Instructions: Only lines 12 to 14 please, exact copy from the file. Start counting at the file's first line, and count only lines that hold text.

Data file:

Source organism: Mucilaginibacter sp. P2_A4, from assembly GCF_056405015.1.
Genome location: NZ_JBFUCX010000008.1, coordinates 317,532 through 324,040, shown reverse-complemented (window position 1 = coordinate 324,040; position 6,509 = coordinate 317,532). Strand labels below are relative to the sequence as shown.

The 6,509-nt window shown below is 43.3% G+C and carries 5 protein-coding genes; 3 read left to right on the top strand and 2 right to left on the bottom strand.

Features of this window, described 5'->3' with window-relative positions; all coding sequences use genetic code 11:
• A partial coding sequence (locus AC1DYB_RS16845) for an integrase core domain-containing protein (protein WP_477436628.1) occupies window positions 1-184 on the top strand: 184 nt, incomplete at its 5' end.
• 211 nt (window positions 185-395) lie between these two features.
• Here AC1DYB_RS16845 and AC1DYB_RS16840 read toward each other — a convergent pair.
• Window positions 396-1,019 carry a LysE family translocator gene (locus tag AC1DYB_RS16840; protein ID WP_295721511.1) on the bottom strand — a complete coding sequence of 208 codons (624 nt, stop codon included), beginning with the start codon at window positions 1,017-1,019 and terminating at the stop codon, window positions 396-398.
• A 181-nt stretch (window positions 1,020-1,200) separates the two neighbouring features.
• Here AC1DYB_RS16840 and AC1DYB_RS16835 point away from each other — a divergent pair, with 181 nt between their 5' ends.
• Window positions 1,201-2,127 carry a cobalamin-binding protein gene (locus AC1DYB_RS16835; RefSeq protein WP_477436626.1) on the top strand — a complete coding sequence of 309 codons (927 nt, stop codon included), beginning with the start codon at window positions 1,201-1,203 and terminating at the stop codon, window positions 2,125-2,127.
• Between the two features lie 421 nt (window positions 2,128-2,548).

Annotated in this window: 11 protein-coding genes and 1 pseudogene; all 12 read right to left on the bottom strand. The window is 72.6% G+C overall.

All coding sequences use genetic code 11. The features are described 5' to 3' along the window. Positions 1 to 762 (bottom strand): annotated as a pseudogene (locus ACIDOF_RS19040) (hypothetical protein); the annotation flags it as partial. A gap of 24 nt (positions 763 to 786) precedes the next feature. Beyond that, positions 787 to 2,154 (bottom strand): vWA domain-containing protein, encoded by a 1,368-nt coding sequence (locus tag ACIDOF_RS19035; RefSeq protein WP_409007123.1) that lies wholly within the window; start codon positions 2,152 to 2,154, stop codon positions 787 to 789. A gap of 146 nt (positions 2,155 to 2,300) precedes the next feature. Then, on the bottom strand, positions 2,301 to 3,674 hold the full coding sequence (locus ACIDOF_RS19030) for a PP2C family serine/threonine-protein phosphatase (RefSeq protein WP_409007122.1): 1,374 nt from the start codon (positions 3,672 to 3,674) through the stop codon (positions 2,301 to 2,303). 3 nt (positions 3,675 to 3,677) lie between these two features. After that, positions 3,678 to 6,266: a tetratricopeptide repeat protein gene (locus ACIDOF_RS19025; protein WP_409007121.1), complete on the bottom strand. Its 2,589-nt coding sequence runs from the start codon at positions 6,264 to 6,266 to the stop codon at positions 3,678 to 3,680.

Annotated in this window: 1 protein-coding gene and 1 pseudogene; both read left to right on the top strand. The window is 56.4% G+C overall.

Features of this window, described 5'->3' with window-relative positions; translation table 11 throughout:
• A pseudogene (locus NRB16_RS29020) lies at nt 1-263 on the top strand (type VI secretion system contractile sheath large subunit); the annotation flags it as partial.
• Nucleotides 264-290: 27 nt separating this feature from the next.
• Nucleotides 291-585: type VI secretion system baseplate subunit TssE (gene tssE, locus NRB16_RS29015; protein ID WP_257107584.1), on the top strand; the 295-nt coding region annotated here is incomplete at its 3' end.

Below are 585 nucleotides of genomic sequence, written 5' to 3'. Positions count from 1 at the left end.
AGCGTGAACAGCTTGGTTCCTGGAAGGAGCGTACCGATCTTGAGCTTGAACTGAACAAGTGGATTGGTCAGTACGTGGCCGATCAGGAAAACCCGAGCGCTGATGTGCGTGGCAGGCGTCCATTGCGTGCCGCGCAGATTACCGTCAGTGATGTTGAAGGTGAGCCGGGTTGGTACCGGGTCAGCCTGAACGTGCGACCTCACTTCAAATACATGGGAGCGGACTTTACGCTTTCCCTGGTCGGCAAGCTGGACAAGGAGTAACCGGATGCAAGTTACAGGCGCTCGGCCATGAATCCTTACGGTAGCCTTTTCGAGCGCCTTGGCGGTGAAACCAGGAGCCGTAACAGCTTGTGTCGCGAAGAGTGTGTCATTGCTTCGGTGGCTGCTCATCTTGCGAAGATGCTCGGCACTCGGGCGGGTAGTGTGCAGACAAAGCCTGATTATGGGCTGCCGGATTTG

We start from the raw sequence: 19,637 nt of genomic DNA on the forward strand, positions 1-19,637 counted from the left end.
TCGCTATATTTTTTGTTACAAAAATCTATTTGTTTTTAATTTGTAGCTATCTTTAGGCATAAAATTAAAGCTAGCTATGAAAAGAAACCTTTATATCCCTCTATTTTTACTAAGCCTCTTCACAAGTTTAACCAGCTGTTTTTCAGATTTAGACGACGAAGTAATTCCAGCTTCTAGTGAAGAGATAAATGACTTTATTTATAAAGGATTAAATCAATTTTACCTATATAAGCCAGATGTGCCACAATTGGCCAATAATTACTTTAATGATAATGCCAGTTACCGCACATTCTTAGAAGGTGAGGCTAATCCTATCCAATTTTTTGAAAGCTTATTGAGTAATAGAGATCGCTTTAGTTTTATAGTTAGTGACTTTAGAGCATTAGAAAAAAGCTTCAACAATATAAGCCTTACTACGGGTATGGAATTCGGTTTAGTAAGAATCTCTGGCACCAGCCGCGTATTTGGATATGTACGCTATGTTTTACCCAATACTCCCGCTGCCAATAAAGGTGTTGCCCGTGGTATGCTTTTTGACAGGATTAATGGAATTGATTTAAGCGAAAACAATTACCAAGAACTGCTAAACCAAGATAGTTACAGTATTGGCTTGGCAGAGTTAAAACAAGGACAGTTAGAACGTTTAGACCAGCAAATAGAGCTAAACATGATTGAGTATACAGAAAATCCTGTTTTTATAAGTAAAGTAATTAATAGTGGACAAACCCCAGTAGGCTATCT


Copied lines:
• Between the two features lie 421 nt (window positions 2,128-2,548).

Annotated in this window: 11 protein-coding genes and 1 pseudogene; all 12 read right to left on the bottom strand. The window is 72.6% G+C overall.

All coding sequences use genetic code 11. The features are described 5' to 3' along the window. Positions 1 to 762 (bottom strand): annotated as a pseudogene (locus ACIDOF_RS19040) (hypothetical protein); the annotation flags it as partial. A gap of 24 nt (positions 763 to 786) precedes the next feature. Beyond that, positions 787 to 2,154 (bottom strand): vWA domain-containing protein, encoded by a 1,368-nt coding sequence (locus tag ACIDOF_RS19035; RefSeq protein WP_409007123.1) that lies wholly within the window; start codon positions 2,152 to 2,154, stop codon positions 787 to 789. A gap of 146 nt (positions 2,155 to 2,300) precedes the next feature. Then, on the bottom strand, positions 2,301 to 3,674 hold the full coding sequence (locus ACIDOF_RS19030) for a PP2C family serine/threonine-protein phosphatase (RefSeq protein WP_409007122.1): 1,374 nt from the start codon (positions 3,672 to 3,674) through the stop codon (positions 2,301 to 2,303). 3 nt (positions 3,675 to 3,677) lie between these two features. After that, positions 3,678 to 6,266: a tetratricopeptide repeat protein gene (locus ACIDOF_RS19025; protein WP_409007121.1), complete on the bottom strand. Its 2,589-nt coding sequence runs from the start codon at positions 6,264 to 6,266 to the stop codon at positions 3,678 to 3,680.